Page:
The First Member

Edward William Mayner (1862 - 1944) is generally regarded as "The Father of the IHVE". It was J Kemsley, Secretary of the Institute of Sanitary Engineers (of which body Mayner was a Member of Council) who put forward a proposal to foster the heating and ventilating trades (1896). Mayner was largely responsible for setting up the IHVE. He was probably the first member and the first practicing engineer to join. He never occupied the Presidential chair, preferring to hold the chair of an Exectutive Committee. It is almost certain that he recruited Walter Jones, David Nesbit, William Maguire, Louis Pearson, and George Crispin, all of whom came to be Chair after John Grundy, the first President. At the time, he was a member of the firm of Townsend, Tamplin & Makooski Ltd. of London and Redhill. Later he was Works Manager with William Dibben & Sons Ltd. of Southampton and subsequently carried on business in Christchurch Hampshire. His considerable efforts in the setting up of the Institution appear never to have been formally recognised during his lifetime.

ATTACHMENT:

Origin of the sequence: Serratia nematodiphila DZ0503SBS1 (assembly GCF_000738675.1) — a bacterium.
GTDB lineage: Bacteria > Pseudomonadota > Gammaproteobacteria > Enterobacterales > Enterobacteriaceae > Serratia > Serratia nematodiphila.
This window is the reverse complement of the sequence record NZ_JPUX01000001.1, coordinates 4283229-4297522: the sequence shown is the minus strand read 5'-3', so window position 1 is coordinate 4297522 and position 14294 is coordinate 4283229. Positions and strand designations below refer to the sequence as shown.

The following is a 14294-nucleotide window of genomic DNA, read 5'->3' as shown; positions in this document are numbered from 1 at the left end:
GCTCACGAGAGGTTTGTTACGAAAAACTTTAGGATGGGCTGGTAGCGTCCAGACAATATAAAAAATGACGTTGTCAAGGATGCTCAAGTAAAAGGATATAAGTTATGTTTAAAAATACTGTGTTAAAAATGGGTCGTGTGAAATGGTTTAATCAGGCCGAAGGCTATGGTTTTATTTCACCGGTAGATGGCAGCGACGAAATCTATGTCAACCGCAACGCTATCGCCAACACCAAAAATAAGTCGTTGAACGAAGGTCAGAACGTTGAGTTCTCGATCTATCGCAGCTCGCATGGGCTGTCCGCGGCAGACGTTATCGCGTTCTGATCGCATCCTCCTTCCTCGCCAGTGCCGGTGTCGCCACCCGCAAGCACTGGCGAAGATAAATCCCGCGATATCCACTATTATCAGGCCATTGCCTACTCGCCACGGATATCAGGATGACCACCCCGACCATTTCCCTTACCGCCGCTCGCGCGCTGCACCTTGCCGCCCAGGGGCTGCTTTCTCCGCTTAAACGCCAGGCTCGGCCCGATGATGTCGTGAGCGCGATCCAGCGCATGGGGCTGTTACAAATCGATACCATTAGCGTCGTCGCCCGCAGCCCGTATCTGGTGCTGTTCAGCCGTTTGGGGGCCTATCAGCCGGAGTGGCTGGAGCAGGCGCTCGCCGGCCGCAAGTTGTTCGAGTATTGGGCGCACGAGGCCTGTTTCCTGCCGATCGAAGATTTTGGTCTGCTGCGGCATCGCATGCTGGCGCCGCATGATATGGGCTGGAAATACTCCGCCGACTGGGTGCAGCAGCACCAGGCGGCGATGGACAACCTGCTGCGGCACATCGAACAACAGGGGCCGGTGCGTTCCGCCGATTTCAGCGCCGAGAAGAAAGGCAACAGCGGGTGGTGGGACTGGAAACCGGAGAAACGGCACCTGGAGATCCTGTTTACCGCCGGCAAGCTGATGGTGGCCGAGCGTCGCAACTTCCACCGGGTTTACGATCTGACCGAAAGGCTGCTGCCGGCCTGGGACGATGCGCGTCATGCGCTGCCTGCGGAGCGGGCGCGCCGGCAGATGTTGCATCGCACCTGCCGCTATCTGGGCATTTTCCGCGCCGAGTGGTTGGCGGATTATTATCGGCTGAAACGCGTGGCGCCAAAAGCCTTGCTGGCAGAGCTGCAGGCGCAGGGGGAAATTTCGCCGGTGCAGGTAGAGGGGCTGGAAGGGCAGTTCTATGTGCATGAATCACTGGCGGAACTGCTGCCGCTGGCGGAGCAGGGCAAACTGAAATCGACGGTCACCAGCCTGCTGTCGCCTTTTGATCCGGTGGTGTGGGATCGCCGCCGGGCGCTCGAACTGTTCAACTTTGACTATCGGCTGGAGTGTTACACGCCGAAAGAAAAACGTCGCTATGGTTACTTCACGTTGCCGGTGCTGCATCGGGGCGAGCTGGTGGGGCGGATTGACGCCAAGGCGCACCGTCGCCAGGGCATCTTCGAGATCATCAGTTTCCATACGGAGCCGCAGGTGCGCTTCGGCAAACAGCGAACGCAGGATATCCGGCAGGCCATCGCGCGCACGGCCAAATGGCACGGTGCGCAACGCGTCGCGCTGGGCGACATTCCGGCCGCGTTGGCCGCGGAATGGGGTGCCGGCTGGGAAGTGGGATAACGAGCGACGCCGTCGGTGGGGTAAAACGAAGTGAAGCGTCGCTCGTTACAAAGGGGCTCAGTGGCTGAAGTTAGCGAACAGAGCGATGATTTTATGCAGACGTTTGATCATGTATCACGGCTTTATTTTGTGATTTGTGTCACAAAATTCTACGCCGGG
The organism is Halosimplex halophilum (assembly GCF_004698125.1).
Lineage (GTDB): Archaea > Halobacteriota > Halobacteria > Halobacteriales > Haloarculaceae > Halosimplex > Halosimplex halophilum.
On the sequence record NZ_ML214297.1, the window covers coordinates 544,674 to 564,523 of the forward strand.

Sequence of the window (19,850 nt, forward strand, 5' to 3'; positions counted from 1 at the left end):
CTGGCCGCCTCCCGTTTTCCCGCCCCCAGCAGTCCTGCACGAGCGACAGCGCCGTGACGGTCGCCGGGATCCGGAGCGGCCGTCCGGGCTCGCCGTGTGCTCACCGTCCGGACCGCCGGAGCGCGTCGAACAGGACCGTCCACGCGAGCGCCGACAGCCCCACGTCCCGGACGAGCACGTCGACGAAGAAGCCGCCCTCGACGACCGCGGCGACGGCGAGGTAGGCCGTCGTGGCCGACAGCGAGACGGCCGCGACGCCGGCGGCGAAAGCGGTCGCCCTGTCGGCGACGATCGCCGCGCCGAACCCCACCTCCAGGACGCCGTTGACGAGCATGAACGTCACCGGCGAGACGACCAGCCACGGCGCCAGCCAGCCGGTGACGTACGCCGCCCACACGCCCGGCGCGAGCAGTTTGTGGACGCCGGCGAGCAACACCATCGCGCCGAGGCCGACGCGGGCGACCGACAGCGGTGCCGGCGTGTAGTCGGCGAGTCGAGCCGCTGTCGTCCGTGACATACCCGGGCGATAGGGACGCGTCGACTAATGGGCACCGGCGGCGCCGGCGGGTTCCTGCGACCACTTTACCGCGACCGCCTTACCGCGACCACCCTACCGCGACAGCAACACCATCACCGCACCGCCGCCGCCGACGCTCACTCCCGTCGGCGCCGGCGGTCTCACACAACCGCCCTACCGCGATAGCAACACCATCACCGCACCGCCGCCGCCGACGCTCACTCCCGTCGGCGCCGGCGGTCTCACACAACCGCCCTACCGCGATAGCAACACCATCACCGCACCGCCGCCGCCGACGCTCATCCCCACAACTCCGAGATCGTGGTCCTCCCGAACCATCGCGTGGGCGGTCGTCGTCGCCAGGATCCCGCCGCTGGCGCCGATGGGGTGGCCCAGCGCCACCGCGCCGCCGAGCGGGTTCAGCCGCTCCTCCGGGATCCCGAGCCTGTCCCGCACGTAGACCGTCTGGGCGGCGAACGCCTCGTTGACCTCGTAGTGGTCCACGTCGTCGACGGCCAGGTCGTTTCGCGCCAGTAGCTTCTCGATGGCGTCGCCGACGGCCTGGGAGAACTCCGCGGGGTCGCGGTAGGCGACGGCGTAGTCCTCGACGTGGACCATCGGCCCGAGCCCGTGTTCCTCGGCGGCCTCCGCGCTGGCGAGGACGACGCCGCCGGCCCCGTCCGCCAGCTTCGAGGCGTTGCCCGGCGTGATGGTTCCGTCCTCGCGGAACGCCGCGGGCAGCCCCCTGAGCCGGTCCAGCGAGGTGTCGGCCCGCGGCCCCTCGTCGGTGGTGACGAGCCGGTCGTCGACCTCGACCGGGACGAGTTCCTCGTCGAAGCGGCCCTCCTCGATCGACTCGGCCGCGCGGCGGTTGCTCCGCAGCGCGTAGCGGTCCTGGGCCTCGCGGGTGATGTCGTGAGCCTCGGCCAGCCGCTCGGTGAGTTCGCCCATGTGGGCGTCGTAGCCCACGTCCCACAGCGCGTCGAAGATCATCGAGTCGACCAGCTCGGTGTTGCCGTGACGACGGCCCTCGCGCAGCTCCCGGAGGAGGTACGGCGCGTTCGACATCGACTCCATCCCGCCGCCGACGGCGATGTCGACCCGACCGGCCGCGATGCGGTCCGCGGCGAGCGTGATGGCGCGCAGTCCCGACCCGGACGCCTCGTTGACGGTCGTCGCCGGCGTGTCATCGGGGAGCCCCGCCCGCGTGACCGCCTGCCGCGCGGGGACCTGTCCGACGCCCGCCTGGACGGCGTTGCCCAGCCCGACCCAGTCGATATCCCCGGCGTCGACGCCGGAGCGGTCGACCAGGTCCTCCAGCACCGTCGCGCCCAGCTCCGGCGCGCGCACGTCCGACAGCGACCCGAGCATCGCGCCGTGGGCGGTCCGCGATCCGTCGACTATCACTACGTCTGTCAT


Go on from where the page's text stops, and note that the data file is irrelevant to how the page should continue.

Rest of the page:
Confirmation of the comment that E W Mayner was the first member of the Institution, can be substantiated by the JIHVE minutes of the Summer Meeting held in Bournemouth in July 1938, when the Chairman announces to the meeting,

"something rather unique had happened that morning - they had with them in the Conference Hall no less a person than the first member of the Institution Mr E W Mayner of Christchurch. Mr Mayner who was greeted with loud acclamation on rising to speak said it was a very great pleasure for him to be present. When they started this little affair some 40 years ago, they had no idea it would grow to such a great extent. He was also glad to notice that the rules and general arrangements formulated in those early days had been retained, which went to prove that the earlier members had laid a very good foundation, and wisdom and knowledge had been put into the building, if he might term it so.  It was a great joy to see some of the old friends who started with him, because they had a great struggle during the first two or three years of the Institution's existence. In the old days we got a new member now and again whereas today you can get as many as 70. He hoped the Institution would continue to prosper and get more members and build up the finest Institution in the world".

When E W Mayner attended this Summer Meeting he was 76 years of age. As this conference and summer meeting was held in Bournemouth he most likely found it very convenient to attend, as his home in Christchurch was no more than 5 miles away.

September  1944